The dirt at Dirt Cottage is dust, the texture of baby powder, until you dig down about 4 inches. There, you’ll find something that resembles regular soil and disturb earthworms clenched in tight balls.
A visitor to We’re Digging It, The Journal Gazette’s gardening blog, asked about xeriscaping in northeast Indiana, so The Dirt is taking a stab at it.
You can use it to impress your friends, but xeriscaping is a just fancy word that means doing things in your yard that reduce the need for watering.
Here are the best bets, culled from tips offered by Mary Welch-Keesey at Purdue University in West Lafayette:
Select drought-tolerant plants, especially types that are native to Indiana.
Reduce the lawn or water just the areas where your children play.
Replace some or all of the lawn with groundcovers and drought-tolerant ornamental plants.
Group plants with similar water needs together.
It’s too late to do some of those things this year, but consider all of them for next year.
In the meantime, there are some things you can do:
Water deeply once a week, preferably in the morning. A slow soak is best.
Cover the soil, preferably after that drink. I like to water, cover the soil with newspaper, dampen that and then add mulch on top. Tip: Don’t mound mulch around tree trunks or smaller plants. Leave a few inches around the edges.
Keep adding compost. Damp coffee grounds from the coffee maker go directly under the hydrangea bush. Veggie trimmings from the kitchen are tucked under groundcover next to the Sweet Autumn clematis vine.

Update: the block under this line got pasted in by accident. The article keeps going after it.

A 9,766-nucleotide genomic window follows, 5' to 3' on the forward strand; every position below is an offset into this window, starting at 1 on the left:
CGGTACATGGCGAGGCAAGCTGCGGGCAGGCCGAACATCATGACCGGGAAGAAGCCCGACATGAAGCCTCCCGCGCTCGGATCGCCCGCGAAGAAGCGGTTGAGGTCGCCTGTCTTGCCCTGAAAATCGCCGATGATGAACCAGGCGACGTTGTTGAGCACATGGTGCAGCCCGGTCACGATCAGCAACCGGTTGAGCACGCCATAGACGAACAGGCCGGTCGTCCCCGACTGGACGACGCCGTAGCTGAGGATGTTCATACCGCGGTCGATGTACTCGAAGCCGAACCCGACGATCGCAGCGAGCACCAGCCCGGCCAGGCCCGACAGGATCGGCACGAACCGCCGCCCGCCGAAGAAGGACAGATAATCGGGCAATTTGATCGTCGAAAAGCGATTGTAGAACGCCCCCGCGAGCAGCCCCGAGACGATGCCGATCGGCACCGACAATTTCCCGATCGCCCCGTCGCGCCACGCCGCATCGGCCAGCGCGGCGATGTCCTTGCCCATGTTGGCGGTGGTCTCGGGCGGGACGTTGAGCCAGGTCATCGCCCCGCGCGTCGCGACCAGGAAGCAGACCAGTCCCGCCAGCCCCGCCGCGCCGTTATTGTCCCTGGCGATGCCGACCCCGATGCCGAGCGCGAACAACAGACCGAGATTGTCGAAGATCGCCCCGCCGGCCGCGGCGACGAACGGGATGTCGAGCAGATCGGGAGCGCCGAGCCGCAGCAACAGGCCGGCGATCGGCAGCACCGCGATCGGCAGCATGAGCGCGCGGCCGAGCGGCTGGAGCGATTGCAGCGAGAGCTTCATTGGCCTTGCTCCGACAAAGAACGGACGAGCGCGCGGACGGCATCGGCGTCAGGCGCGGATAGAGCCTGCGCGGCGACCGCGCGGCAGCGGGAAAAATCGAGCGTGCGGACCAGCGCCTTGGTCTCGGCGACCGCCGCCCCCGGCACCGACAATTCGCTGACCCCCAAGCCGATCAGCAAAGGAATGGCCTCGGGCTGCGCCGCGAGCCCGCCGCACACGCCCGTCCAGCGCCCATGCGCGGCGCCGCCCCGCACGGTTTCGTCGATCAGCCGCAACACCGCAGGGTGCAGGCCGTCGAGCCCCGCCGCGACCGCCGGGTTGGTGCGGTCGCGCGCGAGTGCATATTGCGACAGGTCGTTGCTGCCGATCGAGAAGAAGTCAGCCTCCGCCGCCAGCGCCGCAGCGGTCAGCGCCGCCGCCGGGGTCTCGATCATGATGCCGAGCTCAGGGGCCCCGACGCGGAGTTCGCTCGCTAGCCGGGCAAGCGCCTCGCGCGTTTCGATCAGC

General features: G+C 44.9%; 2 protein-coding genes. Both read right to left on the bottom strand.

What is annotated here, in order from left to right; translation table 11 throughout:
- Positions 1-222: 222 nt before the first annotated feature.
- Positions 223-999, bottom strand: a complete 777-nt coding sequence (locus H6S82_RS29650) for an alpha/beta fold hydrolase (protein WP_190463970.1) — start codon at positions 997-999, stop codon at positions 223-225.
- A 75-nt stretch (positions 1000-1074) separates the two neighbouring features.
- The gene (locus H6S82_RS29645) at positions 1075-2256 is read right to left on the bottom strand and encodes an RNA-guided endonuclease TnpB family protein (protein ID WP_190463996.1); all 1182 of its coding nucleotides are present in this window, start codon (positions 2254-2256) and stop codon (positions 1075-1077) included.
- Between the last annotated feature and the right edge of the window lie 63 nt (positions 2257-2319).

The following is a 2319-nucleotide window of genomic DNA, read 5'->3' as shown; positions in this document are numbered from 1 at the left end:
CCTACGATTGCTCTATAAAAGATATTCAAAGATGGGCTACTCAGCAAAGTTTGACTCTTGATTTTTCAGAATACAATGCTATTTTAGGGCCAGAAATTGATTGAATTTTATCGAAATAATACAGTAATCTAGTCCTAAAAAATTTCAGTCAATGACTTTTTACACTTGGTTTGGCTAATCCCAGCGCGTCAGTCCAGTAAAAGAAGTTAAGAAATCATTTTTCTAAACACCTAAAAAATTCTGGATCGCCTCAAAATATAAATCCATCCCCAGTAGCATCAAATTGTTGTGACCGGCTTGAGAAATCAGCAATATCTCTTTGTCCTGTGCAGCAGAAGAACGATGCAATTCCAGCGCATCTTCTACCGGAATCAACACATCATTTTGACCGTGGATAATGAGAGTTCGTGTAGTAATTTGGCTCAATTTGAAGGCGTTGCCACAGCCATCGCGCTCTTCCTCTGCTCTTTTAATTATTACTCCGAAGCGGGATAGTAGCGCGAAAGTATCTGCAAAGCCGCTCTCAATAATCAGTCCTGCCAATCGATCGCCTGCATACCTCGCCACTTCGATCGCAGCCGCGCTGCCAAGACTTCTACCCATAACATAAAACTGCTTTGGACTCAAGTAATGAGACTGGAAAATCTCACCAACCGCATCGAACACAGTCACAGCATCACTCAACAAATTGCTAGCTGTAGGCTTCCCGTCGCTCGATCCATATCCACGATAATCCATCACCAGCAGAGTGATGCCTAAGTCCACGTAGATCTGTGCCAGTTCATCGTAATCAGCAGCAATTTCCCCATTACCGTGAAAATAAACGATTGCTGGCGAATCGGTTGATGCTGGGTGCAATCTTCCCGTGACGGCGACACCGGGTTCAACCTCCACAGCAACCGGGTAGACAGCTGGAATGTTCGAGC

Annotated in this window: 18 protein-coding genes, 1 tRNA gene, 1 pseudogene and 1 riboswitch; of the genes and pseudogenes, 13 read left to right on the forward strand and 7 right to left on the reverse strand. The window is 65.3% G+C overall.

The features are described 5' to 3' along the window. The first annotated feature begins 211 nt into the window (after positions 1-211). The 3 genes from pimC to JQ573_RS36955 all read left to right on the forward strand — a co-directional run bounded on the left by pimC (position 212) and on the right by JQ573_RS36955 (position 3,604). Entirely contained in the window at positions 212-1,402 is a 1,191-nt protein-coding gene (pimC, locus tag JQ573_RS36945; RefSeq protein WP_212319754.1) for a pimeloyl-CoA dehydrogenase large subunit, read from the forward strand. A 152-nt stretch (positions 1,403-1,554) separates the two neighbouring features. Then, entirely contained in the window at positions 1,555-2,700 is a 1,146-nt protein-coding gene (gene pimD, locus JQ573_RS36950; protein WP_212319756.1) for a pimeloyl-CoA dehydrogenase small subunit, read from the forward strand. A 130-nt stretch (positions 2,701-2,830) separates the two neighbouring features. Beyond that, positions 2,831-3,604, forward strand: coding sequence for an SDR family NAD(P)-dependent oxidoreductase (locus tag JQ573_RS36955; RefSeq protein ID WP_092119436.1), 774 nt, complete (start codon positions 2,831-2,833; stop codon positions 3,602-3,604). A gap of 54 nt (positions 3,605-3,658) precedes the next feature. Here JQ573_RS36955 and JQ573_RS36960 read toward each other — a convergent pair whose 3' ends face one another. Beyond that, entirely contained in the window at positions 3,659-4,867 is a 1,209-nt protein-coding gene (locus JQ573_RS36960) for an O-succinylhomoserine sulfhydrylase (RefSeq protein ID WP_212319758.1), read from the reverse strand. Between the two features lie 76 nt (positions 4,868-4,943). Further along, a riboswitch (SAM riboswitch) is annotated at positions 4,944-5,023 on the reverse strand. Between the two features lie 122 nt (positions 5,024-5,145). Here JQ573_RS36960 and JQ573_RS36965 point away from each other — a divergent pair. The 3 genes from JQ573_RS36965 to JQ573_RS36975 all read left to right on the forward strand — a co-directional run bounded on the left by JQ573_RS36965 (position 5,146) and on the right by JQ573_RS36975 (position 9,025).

If you are going to plant next year with this year in mind, what should be on your list? Tip: Search engines might not help a lot. Xeriscaping in Indiana is not xeriscaping in Texas or Colorado. You can plant hens-and-chickens here, and they’ll likely do fine. Plant a cactus directly into our clay soil and add an ultra-wet spring, and all you’re likely to get is a dead plant and a few needles in your fingers.
That being said, Welch-Keesey offered a list of plants that are likely to work here, whether we get a scorcher next year or go back to normal flood-and-bake weather. Here are some selections:
Annuals: Cosmos, portulaca (moss rose), wax begonia (in shady areas) and salvia
Perennials for shady areas: Solomon’s seal (which is doing great in my south-side neighborhood), sweet woodruff, Veronica speedwell, coral bell, Lenten rose and hosta
Perennials that can take some sun: Any bulb (crocus, tulip, daffodil) that goes dormant by early summer, most ornamental grasses, kitchen herbs, yarrow, purple coneflower (aka echinacea), goldenrod, butterfly weed and yucca
Trees and shrubs: oak, juniper, rose of Sharon, spirea, cotoneaster
Yes, poison ivy and lemon balm are happy as clams this summer. Don’t plant them.